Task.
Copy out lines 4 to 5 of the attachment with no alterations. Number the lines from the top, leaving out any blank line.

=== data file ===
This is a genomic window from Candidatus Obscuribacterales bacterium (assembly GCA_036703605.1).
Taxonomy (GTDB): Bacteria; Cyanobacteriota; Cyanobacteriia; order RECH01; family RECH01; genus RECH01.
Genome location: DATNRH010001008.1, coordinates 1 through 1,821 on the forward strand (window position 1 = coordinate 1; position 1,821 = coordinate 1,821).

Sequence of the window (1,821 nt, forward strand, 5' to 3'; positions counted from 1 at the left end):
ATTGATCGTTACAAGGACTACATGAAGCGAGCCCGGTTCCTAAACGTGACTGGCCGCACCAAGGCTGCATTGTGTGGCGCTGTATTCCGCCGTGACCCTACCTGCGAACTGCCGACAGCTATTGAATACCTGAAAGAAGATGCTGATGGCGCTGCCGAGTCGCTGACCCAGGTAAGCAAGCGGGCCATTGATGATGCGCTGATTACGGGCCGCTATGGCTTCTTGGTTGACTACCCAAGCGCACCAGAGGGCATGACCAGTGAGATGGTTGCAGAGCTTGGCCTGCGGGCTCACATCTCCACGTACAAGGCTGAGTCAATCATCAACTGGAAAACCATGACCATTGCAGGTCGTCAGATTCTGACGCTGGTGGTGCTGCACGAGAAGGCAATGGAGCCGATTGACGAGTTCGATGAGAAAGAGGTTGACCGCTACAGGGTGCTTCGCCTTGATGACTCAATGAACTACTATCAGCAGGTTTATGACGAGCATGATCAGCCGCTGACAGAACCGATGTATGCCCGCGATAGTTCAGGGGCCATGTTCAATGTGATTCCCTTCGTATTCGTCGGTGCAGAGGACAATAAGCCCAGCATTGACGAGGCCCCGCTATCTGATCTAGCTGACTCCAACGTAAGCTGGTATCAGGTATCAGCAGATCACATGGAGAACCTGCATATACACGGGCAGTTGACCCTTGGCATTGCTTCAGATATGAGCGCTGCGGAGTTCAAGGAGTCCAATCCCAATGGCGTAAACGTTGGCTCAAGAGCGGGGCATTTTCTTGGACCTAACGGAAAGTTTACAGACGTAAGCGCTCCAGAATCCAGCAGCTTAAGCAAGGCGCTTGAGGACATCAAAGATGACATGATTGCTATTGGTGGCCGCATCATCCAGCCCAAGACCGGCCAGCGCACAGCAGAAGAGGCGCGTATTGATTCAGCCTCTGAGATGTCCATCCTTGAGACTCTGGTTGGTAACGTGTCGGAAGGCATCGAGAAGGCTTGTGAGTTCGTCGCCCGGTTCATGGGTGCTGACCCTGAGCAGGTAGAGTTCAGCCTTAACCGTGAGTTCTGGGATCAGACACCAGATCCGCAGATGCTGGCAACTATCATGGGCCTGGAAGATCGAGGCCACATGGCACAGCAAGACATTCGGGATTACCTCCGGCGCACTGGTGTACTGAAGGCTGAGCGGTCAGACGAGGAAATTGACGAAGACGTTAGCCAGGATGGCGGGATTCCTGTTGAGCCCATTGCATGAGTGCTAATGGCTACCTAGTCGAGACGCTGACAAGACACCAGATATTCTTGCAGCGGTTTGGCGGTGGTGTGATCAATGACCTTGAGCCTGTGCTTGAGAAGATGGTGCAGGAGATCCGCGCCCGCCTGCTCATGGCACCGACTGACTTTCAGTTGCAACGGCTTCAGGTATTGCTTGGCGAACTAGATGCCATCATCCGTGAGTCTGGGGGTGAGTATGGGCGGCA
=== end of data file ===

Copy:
Sequence of the window (1,821 nt, forward strand, 5' to 3'; positions counted from 1 at the left end):
ATTGATCGTTACAAGGACTACATGAAGCGAGCCCGGTTCCTAAACGTGACTGGCCGCACCAAGGCTGCATTGTGTGGCGCTGTATTCCGCCGTGACCCTACCTGCGAACTGCCGACAGCTATTGAATACCTGAAAGAAGATGCTGATGGCGCTGCCGAGTCGCTGACCCAGGTAAGCAAGCGGGCCATTGATGATGCGCTGATTACGGGCCGCTATGGCTTCTTGGTTGACTACCCAAGCGCACCAGAGGGCATGACCAGTGAGATGGTTGCAGAGCTTGGCCTGCGGGCTCACATCTCCACGTACAAGGCTGAGTCAATCATCAACTGGAAAACCATGACCATTGCAGGTCGTCAGATTCTGACGCTGGTGGTGCTGCACGAGAAGGCAATGGAGCCGATTGACGAGTTCGATGAGAAAGAGGTTGACCGCTACAGGGTGCTTCGCCTTGATGACTCAATGAACTACTATCAGCAGGTTTATGACGAGCATGATCAGCCGCTGACAGAACCGATGTATGCCCGCGATAGTTCAGGGGCCATGTTCAATGTGATTCCCTTCGTATTCGTCGGTGCAGAGGACAATAAGCCCAGCATTGACGAGGCCCCGCTATCTGATCTAGCTGACTCCAACGTAAGCTGGTATCAGGTATCAGCAGATCACATGGAGAACCTGCATATACACGGGCAGTTGACCCTTGGCATTGCTTCAGATATGAGCGCTGCGGAGTTCAAGGAGTCCAATCCCAATGGCGTAAACGTTGGCTCAAGAGCGGGGCATTTTCTTGGACCTAACGGAAAGTTTACAGACGTAAGCGCTCCAGAATCCAGCAGCTTAAGCAAGGCGCTTGAGGACATCAAAGATGACATGATTGCTATTGGTGGCCGCATCATCCAGCCCAAGACCGGCCAGCGCACAGCAGAAGAGGCGCGTATTGATTCAGCCTCTGAGATGTCCATCCTTGAGACTCTGGTTGGTAACGTGTCGGAAGGCATCGAGAAGGCTTGTGAGTTCGTCGCCCGGTTCATGGGTGCTGACCCTGAGCAGGTAGAGTTCAGCCTTAACCGTGAGTTCTGGGATCAGACACCAGATCCGCAGATGCTGGCAACTATCATGGGCCTGGAAGATCGAGGCCACATGGCACAGCAAGACATTCGGGATTACCTCCGGCGCACTGGTGTACTGAAGGCTGAGCGGTCAGACGAGGAAATTGACGAAGACGTTAGCCAGGATGGCGGGATTCCTGTTGAGCCCATTGCATGAGTGCTAATGGCTACCTAGTCGAGACGCTGACAAGACACCAGATATTCTTGCAGCGGTTTGGCGGTGGTGTGATCAATGACCTTGAGCCTGTGCTTGAGAAGATGGTGCAGGAGATCCGCGCCCGCCTGCTCATGGCACCGACTGACTTTCAGTTGCAACGGCTTCAGGTATTGCTTGGCGAACTAGATGCCATCATCCGTGAGTCTGGGGGTGAGTATGGGCGGCA